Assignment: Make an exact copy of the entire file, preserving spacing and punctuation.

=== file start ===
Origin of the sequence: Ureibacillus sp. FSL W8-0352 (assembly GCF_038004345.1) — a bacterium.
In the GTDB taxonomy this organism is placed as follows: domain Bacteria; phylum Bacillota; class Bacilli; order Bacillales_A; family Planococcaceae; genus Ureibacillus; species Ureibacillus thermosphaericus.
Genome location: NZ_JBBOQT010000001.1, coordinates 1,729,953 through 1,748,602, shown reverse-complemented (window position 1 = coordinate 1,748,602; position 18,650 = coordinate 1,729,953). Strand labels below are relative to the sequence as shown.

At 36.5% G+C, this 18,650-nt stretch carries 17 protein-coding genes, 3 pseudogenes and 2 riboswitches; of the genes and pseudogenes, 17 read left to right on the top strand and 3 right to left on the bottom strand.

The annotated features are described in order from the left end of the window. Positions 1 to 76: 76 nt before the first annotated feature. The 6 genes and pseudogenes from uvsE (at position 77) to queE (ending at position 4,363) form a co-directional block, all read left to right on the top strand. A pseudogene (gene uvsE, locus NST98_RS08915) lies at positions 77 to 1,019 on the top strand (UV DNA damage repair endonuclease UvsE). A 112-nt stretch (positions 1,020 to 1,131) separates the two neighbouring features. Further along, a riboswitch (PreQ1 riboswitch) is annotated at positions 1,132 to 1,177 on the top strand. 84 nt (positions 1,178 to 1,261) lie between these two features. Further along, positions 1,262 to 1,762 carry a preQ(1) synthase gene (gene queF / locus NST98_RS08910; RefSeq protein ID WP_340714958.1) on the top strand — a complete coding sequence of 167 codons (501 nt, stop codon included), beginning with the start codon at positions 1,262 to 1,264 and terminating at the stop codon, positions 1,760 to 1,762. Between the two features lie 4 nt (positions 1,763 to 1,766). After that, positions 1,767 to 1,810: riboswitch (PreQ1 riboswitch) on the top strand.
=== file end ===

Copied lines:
Origin of the sequence: Ureibacillus sp. FSL W8-0352 (assembly GCF_038004345.1) — a bacterium.
In the GTDB taxonomy this organism is placed as follows: domain Bacteria; phylum Bacillota; class Bacilli; order Bacillales_A; family Planococcaceae; genus Ureibacillus; species Ureibacillus thermosphaericus.
Genome location: NZ_JBBOQT010000001.1, coordinates 1,729,953 through 1,748,602, shown reverse-complemented (window position 1 = coordinate 1,748,602; position 18,650 = coordinate 1,729,953). Strand labels below are relative to the sequence as shown.

At 36.5% G+C, this 18,650-nt stretch carries 17 protein-coding genes, 3 pseudogenes and 2 riboswitches; of the genes and pseudogenes, 17 read left to right on the top strand and 3 right to left on the bottom strand.

The annotated features are described in order from the left end of the window. Positions 1 to 76: 76 nt before the first annotated feature. The 6 genes and pseudogenes from uvsE (at position 77) to queE (ending at position 4,363) form a co-directional block, all read left to right on the top strand. A pseudogene (gene uvsE, locus NST98_RS08915) lies at positions 77 to 1,019 on the top strand (UV DNA damage repair endonuclease UvsE). A 112-nt stretch (positions 1,020 to 1,131) separates the two neighbouring features. Further along, a riboswitch (PreQ1 riboswitch) is annotated at positions 1,132 to 1,177 on the top strand. 84 nt (positions 1,178 to 1,261) lie between these two features. Further along, positions 1,262 to 1,762 carry a preQ(1) synthase gene (gene queF / locus NST98_RS08910; RefSeq protein ID WP_340714958.1) on the top strand — a complete coding sequence of 167 codons (501 nt, stop codon included), beginning with the start codon at positions 1,262 to 1,264 and terminating at the stop codon, positions 1,760 to 1,762. Between the two features lie 4 nt (positions 1,763 to 1,766). After that, positions 1,767 to 1,810: riboswitch (PreQ1 riboswitch) on the top strand.